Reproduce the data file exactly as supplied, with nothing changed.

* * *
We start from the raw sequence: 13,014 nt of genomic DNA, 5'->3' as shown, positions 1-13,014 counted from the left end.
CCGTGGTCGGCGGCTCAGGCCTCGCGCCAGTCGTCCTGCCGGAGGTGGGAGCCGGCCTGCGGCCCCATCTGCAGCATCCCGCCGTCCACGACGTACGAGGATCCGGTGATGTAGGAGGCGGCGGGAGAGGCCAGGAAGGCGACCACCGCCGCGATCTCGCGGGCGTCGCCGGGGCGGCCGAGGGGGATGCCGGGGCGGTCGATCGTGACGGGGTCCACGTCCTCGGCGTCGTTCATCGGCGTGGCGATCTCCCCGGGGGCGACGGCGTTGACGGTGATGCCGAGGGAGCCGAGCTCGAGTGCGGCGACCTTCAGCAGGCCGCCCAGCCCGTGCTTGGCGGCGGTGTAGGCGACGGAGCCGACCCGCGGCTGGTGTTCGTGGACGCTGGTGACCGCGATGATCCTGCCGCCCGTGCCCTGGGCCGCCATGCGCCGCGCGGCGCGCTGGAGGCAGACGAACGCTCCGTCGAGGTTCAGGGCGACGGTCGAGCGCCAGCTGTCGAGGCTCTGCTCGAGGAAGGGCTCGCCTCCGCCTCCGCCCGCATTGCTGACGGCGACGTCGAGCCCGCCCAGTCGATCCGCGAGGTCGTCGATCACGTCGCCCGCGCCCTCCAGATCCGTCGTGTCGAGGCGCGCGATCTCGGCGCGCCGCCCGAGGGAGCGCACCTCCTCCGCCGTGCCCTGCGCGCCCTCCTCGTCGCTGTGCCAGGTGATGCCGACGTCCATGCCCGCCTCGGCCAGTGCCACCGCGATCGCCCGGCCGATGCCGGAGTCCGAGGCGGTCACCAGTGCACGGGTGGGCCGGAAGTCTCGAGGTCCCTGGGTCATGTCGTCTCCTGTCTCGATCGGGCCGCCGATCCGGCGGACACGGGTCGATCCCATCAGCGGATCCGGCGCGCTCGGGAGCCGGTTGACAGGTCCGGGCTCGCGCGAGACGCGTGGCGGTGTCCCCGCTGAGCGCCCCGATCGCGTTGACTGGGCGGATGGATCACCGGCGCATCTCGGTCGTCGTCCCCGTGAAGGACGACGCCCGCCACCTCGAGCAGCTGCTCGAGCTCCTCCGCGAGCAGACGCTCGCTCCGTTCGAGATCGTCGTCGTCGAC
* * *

We start from the raw sequence: 13,014 nt of genomic DNA, 5'->3' as shown, positions 1-13,014 counted from the left end.
CCGTGGTCGGCGGCTCAGGCCTCGCGCCAGTCGTCCTGCCGGAGGTGGGAGCCGGCCTGCGGCCCCATCTGCAGCATCCCGCCGTCCACGACGTACGAGGATCCGGTGATGTAGGAGGCGGCGGGAGAGGCCAGGAAGGCGACCACCGCCGCGATCTCGCGGGCGTCGCCGGGGCGGCCGAGGGGGATGCCGGGGCGGTCGATCGTGACGGGGTCCACGTCCTCGGCGTCGTTCATCGGCGTGGCGATCTCCCCGGGGGCGACGGCGTTGACGGTGATGCCGAGGGAGCCGAGCTCGAGTGCGGCGACCTTCAGCAGGCCGCCCAGCCCGTGCTTGGCGGCGGTGTAGGCGACGGAGCCGACCCGCGGCTGGTGTTCGTGGACGCTGGTGACCGCGATGATCCTGCCGCCCGTGCCCTGGGCCGCCATGCGCCGCGCGGCGCGCTGGAGGCAGACGAACGCTCCGTCGAGGTTCAGGGCGACGGTCGAGCGCCAGCTGTCGAGGCTCTGCTCGAGGAAGGGCTCGCCTCCGCCTCCGCCCGCATTGCTGACGGCGACGTCGAGCCCGCCCAGTCGATCCGCGAGGTCGTCGATCACGTCGCCCGCGCCCTCCAGATCCGTCGTGTCGAGGCGCGCGATCTCGGCGCGCCGCCCGAGGGAGCGCACCTCCTCCGCCGTGCCCTGCGCGCCCTCCTCGTCGCTGTGCCAGGTGATGCCGACGTCCATGCCCGCCTCGGCCAGTGCCACCGCGATCGCCCGGCCGATGCCGGAGTCCGAGGCGGTCACCAGTGCACGGGTGGGCCGGAAGTCTCGAGGTCCCTGGGTCATGTCGTCTCCTGTCTCGATCGGGCCGCCGATCCGGCGGACACGGGTCGATCCCATCAGCGGATCCGGCGCGCTCGGGAGCCGGTTGACAGGTCCGGGCTCGCGCGAGACGCGTGGCGGTGTCCCCGCTGAGCGCCCCGATCGCGTTGACTGGGCGGATGGATCACCGGCGCATCTCGGTCGTCGTCCCCGTGAAGGACGACGCCCGCCACCTCGAGCAGCTGCTCGAGCTCCTCCGCGAGCAGACGCTCGCTCCGTTCGAGATCGTCGTCGTCGAC